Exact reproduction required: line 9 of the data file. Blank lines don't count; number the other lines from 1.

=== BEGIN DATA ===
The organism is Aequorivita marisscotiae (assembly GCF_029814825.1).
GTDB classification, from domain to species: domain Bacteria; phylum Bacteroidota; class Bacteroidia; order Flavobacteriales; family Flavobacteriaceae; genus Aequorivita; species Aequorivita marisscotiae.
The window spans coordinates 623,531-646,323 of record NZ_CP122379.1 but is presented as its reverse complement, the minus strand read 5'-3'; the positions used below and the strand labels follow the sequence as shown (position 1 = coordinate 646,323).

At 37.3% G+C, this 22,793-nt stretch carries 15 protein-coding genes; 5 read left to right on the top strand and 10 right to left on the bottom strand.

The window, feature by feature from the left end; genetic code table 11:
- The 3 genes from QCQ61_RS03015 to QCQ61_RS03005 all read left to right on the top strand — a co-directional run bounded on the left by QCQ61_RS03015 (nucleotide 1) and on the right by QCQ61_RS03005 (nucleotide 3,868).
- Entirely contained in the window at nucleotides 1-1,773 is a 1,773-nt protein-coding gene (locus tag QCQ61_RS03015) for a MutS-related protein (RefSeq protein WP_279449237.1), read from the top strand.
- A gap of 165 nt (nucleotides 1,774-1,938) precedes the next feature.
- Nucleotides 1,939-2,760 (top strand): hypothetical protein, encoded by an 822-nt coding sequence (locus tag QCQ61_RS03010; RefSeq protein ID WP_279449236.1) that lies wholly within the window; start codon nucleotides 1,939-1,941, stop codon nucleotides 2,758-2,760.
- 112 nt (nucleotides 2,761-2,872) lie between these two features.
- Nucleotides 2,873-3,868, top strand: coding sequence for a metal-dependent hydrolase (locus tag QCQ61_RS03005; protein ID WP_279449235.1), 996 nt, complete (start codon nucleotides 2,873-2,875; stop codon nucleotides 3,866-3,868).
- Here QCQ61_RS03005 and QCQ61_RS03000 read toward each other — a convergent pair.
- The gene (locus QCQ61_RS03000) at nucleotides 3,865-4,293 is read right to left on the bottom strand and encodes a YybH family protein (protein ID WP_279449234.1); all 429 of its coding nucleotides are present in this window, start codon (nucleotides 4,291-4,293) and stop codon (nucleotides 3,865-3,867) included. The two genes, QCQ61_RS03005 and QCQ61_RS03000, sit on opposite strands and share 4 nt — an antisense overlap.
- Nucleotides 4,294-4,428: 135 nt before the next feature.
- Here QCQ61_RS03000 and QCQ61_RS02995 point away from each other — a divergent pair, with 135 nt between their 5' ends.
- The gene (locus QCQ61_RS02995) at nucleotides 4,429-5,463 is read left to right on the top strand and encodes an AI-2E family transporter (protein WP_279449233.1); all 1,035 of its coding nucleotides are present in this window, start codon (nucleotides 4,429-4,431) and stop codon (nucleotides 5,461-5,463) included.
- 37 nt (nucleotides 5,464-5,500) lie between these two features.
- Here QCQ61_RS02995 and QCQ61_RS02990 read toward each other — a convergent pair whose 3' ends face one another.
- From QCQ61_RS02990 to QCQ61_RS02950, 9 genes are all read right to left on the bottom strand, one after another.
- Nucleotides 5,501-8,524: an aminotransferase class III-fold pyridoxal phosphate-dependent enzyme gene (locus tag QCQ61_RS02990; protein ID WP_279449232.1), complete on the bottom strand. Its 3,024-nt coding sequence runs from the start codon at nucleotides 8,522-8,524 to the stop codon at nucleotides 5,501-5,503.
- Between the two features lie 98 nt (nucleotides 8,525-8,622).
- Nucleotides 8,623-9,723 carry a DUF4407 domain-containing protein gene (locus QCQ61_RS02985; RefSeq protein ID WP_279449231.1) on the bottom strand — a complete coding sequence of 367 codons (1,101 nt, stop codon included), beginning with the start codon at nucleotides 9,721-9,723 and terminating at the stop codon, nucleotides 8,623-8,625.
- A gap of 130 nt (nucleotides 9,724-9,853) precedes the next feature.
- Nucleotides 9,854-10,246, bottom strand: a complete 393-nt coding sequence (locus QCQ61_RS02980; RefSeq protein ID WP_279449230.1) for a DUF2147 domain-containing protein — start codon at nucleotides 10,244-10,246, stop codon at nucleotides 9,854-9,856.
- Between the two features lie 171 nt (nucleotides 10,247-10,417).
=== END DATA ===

- Nucleotides 1,939-2,760 (top strand): hypothetical protein, encoded by an 822-nt coding sequence (locus tag QCQ61_RS03010; RefSeq protein ID WP_279449236.1) that lies wholly within the window; start codon nucleotides 1,939-1,941, stop codon nucleotides 2,758-2,760.